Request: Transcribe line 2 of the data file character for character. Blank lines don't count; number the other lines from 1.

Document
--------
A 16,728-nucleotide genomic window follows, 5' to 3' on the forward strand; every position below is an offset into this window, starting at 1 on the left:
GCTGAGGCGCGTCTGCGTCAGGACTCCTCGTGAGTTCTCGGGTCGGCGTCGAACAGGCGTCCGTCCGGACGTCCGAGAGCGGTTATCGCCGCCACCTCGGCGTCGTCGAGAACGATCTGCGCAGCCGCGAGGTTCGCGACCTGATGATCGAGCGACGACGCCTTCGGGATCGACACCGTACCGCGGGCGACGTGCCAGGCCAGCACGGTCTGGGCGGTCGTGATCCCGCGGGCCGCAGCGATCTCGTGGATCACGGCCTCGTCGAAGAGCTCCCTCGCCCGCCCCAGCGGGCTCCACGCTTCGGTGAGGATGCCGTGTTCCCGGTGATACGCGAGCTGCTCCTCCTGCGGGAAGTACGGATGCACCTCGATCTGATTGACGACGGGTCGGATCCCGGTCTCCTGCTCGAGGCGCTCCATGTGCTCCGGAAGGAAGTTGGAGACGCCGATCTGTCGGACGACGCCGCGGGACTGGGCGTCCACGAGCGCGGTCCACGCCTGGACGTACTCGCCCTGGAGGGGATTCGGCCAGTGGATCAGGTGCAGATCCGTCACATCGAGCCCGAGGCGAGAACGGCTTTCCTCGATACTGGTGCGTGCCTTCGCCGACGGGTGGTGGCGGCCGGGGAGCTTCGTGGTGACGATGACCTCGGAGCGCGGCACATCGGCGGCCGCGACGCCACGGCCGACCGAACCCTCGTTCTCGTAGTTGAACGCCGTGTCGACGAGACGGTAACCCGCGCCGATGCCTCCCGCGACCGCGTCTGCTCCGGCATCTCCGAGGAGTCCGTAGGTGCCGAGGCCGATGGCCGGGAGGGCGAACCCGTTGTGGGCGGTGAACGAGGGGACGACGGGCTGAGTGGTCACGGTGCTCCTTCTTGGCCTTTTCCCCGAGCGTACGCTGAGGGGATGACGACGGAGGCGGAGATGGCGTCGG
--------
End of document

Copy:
GCTGAGGCGCGTCTGCGTCAGGACTCCTCGTGAGTTCTCGGGTCGGCGTCGAACAGGCGTCCGTCCGGACGTCCGAGAGCGGTTATCGCCGCCACCTCGGCGTCGTCGAGAACGATCTGCGCAGCCGCGAGGTTCGCGACCTGATGATCGAGCGACGACGCCTTCGGGATCGACACCGTACCGCGGGCGACGTGCCAGGCCAGCACGGTCTGGGCGGTCGTGATCCCGCGGGCCGCAGCGATCTCGTGGATCACGGCCTCGTCGAAGAGCTCCCTCGCCCGCCCCAGCGGGCTCCACGCTTCGGTGAGGATGCCGTGTTCCCGGTGATACGCGAGCTGCTCCTCCTGCGGGAAGTACGGATGCACCTCGATCTGATTGACGACGGGTCGGATCCCGGTCTCCTGCTCGAGGCGCTCCATGTGCTCCGGAAGGAAGTTGGAGACGCCGATCTGTCGGACGACGCCGCGGGACTGGGCGTCCACGAGCGCGGTCCACGCCTGGACGTACTCGCCCTGGAGGGGATTCGGCCAGTGGATCAGGTGCAGATCCGTCACATCGAGCCCGAGGCGAGAACGGCTTTCCTCGATACTGGTGCGTGCCTTCGCCGACGGGTGGTGGCGGCCGGGGAGCTTCGTGGTGACGATGACCTCGGAGCGCGGCACATCGGCGGCCGCGACGCCACGGCCGACCGAACCCTCGTTCTCGTAGTTGAACGCCGTGTCGACGAGACGGTAACCCGCGCCGATGCCTCCCGCGACCGCGTCTGCTCCGGCATCTCCGAGGAGTCCGTAGGTGCCGAGGCCGATGGCCGGGAGGGCGAACCCGTTGTGGGCGGTGAACGAGGGGACGACGGGCTGAGTGGTCACGGTGCTCCTTCTTGGCCTTTTCCCCGAGCGTACGCTGAGGGGATGACGACGGAGGCGGAGATGGCGTCGG